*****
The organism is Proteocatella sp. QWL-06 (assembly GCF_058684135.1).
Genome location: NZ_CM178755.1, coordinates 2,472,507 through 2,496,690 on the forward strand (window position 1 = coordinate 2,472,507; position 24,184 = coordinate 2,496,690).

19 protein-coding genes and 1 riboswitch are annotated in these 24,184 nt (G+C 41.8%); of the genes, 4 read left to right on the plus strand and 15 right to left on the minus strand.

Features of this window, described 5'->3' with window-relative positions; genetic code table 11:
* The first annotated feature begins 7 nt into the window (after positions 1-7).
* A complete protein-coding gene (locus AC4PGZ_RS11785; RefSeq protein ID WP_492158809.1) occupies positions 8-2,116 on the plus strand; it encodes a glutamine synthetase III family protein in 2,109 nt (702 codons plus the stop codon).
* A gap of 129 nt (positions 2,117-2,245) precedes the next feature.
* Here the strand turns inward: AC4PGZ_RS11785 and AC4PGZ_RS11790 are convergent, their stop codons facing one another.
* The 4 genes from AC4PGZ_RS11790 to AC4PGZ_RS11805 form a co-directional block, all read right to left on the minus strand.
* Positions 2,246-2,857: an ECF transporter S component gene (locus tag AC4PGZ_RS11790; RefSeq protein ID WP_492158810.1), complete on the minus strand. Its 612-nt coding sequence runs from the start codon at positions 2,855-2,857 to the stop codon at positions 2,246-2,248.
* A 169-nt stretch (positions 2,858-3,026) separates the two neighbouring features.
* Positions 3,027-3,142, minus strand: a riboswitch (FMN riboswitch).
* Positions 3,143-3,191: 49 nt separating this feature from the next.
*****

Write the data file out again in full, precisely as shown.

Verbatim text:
The organism is Proteocatella sp. QWL-06 (assembly GCF_058684135.1).
Genome location: NZ_CM178755.1, coordinates 2,472,507 through 2,496,690 on the forward strand (window position 1 = coordinate 2,472,507; position 24,184 = coordinate 2,496,690).

19 protein-coding genes and 1 riboswitch are annotated in these 24,184 nt (G+C 41.8%); of the genes, 4 read left to right on the plus strand and 15 right to left on the minus strand.

Features of this window, described 5'->3' with window-relative positions; genetic code table 11:
* The first annotated feature begins 7 nt into the window (after positions 1-7).
* A complete protein-coding gene (locus AC4PGZ_RS11785; RefSeq protein ID WP_492158809.1) occupies positions 8-2,116 on the plus strand; it encodes a glutamine synthetase III family protein in 2,109 nt (702 codons plus the stop codon).
* A gap of 129 nt (positions 2,117-2,245) precedes the next feature.
* Here the strand turns inward: AC4PGZ_RS11785 and AC4PGZ_RS11790 are convergent, their stop codons facing one another.
* The 4 genes from AC4PGZ_RS11790 to AC4PGZ_RS11805 form a co-directional block, all read right to left on the minus strand.
* Positions 2,246-2,857: an ECF transporter S component gene (locus tag AC4PGZ_RS11790; RefSeq protein ID WP_492158810.1), complete on the minus strand. Its 612-nt coding sequence runs from the start codon at positions 2,855-2,857 to the stop codon at positions 2,246-2,248.
* A 169-nt stretch (positions 2,858-3,026) separates the two neighbouring features.
* Positions 3,027-3,142, minus strand: a riboswitch (FMN riboswitch).
* Positions 3,143-3,191: 49 nt separating this feature from the next.